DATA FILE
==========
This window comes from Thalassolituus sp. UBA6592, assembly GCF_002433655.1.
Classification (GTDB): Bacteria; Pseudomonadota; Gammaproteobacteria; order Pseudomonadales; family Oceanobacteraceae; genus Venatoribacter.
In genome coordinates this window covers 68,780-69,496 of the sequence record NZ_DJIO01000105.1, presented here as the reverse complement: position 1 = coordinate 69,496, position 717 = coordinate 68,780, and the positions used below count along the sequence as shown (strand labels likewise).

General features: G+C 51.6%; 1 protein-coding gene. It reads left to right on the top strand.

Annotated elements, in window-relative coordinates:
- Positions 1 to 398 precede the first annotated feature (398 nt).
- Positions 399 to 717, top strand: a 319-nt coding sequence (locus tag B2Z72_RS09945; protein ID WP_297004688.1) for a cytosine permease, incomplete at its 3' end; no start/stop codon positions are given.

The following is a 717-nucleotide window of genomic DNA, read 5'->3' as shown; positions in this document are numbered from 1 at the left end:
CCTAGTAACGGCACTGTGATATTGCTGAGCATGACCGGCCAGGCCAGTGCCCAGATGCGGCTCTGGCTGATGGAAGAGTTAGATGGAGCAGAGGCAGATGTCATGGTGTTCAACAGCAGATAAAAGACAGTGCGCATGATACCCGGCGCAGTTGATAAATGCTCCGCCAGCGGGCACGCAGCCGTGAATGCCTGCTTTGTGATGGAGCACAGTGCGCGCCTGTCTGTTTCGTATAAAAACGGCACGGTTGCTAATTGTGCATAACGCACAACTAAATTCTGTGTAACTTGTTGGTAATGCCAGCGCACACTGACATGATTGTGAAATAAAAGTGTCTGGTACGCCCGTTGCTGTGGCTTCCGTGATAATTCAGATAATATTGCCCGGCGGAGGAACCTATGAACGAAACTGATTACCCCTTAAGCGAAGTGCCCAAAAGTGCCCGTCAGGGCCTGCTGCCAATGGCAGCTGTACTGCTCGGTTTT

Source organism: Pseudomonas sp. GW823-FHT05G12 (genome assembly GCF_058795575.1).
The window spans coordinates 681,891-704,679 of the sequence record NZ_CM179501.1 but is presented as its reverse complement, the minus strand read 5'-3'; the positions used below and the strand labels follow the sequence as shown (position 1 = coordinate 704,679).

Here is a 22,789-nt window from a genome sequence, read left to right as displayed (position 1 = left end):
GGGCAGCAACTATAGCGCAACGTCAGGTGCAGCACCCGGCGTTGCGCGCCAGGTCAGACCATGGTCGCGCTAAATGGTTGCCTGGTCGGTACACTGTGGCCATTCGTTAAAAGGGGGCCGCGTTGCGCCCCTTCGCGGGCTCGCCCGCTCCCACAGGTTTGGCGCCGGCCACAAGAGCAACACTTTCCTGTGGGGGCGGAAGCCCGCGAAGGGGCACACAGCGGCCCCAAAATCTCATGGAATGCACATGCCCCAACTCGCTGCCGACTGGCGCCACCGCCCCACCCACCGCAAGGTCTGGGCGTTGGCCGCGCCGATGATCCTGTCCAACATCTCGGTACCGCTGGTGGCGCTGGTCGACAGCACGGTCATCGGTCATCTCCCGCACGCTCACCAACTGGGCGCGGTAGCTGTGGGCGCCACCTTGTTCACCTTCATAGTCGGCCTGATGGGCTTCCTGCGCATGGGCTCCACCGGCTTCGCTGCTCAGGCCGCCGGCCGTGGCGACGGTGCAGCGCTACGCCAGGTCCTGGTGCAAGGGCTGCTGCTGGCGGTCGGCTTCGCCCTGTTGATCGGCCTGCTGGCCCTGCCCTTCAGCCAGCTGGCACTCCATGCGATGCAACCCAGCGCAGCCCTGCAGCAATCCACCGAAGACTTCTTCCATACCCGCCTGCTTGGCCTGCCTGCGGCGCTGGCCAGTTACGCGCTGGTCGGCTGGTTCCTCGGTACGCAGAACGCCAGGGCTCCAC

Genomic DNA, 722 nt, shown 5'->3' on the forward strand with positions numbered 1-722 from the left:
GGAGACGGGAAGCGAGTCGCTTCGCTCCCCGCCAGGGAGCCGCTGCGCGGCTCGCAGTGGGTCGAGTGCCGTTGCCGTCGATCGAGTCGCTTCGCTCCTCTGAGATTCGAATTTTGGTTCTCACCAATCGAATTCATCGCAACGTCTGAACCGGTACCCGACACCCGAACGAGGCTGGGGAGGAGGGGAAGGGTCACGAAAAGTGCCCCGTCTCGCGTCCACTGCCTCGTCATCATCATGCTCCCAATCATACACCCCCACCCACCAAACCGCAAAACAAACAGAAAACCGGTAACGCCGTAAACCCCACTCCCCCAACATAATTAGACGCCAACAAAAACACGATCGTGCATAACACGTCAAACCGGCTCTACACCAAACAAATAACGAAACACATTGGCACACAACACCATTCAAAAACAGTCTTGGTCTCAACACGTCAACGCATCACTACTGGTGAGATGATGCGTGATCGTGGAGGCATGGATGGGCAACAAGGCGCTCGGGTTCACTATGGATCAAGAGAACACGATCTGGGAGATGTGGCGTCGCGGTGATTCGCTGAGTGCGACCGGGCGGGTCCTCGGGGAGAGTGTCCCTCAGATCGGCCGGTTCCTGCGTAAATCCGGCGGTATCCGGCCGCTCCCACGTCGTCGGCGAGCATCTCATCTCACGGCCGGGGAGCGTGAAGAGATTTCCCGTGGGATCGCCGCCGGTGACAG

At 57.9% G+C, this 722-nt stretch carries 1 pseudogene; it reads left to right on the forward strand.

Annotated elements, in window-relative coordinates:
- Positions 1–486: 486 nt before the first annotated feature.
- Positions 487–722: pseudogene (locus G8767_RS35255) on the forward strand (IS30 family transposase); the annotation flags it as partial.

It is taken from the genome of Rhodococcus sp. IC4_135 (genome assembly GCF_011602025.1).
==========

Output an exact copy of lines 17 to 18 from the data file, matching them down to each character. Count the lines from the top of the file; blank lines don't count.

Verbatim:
Annotated elements, in window-relative coordinates:
- Positions 1–486: 486 nt before the first annotated feature.